Despite the fact that all but one of its seven metro areas ranked in the top 50 percent of 391 cities nationwide in terms of home-price appreciation in the fourth quarter of 2011, Colorado’s rank among states fell from sixth in the third quarter to 32 in the last, according to the Federal Housing Finance Agency’s House Price Appreciation Rates index.
In fact, several Colorado cities saw an actual increase in home prices in the fourth quarter of last year compared with the previous quarter and one metro – Fort Collins/Loveland – saw a year-over-year increase from the fourth quarter of 2010, as well. And if they didn’t see an increase in home prices, most metros saw less of a decrease compared with the previous quarter as well as the previous year.
Apparently many metros throughout the nation are seeing a similar shift, since Colorado’s metros’ house prices didn’t improve enough to get most of them in the top 100. Three Colorado cities fell in the index rankings: Grand Junction, which dropped two places to 299 and remained in the bottom 20 for home-price appreciation nationwide; Denver-Aurora-Broomfield fell from 114 to 123; and Greeley fell from 87 to 107.
The rest of Colorado’s metros’ all moved up in the ranks, but none did as well as Fort Collins/Loveland, which jumped from 58 in the third quarter of 2011 to sixth in the fourth quarter with a one-year appreciation rate of 1.49 percent and a 1.10 percent increase in home price compared with the third quarter. Boulder was the second-highest ranking Colorado metro, coming in at 57 out of 306 (compared with 71 for the third quarter) with a home-price decrease of 0.75 compared with a year ago, and an increase of 0.63 percent compared with the third quarter of 2011.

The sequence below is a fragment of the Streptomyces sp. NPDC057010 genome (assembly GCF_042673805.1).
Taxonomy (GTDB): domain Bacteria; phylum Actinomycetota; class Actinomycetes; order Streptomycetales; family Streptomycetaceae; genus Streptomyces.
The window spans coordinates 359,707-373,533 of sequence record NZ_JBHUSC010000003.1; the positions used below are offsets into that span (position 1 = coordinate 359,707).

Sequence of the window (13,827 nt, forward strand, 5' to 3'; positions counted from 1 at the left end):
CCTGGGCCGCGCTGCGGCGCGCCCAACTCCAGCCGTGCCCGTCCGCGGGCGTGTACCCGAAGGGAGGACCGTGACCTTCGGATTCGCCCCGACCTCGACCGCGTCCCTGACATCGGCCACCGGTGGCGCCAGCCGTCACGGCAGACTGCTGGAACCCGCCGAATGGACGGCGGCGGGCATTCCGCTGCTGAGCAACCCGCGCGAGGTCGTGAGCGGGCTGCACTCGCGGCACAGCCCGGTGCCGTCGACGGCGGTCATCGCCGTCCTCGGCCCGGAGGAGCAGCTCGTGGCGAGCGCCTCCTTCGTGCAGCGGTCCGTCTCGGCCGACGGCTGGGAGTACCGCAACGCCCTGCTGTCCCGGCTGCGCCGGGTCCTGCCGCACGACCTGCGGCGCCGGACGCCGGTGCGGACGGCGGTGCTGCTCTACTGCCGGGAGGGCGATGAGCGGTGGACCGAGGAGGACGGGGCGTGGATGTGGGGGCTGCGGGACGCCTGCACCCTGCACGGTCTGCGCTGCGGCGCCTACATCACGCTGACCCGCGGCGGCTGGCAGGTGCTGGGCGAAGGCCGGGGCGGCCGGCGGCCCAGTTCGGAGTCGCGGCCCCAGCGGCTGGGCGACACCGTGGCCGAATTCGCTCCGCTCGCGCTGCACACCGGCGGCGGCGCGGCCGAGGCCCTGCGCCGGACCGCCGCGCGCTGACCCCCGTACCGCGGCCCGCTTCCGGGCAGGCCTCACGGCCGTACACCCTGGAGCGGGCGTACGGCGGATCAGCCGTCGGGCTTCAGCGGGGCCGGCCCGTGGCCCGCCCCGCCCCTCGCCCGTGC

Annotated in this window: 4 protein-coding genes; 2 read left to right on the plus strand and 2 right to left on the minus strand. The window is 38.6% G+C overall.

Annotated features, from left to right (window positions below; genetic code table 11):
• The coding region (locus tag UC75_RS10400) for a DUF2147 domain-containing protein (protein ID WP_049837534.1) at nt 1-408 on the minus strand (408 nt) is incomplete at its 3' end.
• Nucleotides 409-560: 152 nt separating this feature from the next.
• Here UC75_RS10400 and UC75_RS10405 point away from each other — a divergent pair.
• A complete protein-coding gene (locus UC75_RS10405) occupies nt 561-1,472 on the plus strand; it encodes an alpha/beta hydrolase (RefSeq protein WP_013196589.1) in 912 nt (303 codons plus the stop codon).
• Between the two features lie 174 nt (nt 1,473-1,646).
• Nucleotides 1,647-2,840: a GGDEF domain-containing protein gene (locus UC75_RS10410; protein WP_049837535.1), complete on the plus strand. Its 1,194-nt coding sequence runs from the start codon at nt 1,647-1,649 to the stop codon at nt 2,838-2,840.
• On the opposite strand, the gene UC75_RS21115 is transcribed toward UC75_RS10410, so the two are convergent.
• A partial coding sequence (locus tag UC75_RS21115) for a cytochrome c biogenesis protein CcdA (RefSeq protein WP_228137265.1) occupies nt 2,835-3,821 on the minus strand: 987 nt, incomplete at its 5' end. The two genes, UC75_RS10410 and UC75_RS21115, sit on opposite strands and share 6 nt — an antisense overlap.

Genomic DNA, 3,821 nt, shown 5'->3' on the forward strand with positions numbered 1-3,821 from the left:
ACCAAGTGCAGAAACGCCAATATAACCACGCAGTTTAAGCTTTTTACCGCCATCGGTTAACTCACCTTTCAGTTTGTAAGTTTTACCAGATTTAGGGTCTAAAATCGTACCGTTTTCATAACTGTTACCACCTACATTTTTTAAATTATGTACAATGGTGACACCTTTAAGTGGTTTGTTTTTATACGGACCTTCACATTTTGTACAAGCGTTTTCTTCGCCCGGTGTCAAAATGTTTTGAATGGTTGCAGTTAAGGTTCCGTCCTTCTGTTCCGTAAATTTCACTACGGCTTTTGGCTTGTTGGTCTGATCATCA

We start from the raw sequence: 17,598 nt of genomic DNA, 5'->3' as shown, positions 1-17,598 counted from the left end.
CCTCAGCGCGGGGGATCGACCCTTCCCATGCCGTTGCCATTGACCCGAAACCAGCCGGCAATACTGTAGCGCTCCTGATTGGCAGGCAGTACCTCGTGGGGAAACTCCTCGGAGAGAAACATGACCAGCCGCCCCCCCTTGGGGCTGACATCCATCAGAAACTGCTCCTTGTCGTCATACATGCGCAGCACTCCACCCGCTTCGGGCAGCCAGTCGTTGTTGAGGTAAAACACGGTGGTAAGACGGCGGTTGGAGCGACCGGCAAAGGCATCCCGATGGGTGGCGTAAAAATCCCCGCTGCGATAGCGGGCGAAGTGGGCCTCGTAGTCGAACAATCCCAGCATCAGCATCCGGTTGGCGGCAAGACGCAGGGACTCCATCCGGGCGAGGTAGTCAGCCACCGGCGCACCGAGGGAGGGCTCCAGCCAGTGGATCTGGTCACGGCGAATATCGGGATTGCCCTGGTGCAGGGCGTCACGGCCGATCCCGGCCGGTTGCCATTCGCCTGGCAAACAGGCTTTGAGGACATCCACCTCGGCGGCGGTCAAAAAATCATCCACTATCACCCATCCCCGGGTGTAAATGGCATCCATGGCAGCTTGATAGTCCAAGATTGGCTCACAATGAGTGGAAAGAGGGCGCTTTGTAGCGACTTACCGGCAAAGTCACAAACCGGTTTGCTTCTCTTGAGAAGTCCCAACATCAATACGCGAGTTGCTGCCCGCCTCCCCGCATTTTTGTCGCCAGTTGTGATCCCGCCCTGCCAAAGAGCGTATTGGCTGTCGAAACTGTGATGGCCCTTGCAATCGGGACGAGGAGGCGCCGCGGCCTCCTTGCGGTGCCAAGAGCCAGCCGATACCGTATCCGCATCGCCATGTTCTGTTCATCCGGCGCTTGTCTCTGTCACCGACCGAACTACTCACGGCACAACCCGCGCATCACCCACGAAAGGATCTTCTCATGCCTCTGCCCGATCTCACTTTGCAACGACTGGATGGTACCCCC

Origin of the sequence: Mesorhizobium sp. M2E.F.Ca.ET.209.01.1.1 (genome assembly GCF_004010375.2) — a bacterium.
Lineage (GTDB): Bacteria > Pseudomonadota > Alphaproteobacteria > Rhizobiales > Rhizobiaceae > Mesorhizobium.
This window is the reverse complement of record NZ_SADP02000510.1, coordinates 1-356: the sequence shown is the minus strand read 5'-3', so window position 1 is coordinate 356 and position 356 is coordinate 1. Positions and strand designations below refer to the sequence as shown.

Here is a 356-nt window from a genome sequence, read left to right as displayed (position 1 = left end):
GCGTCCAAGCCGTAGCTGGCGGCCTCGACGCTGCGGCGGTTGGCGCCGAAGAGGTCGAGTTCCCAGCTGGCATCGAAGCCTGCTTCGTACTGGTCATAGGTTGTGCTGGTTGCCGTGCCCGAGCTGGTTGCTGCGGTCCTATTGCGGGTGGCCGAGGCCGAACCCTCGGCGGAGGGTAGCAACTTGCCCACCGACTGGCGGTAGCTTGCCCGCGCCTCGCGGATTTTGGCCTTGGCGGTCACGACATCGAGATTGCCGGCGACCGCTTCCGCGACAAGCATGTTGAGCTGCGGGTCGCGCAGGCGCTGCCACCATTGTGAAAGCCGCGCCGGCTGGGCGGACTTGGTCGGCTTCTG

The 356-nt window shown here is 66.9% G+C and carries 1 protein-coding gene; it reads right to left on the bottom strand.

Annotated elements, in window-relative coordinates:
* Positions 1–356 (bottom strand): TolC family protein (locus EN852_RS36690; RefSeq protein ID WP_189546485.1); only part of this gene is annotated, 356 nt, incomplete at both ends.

Pueblo made the most improvement, going from a rank of 228 with a one-year appreciation of -6.14 percent, to a rank of 143 with only a 2.61 percent drop in house prices over the year.
The national appreciation rate falls between the states ranked 30 (Arizona) and 31 (Kentucky).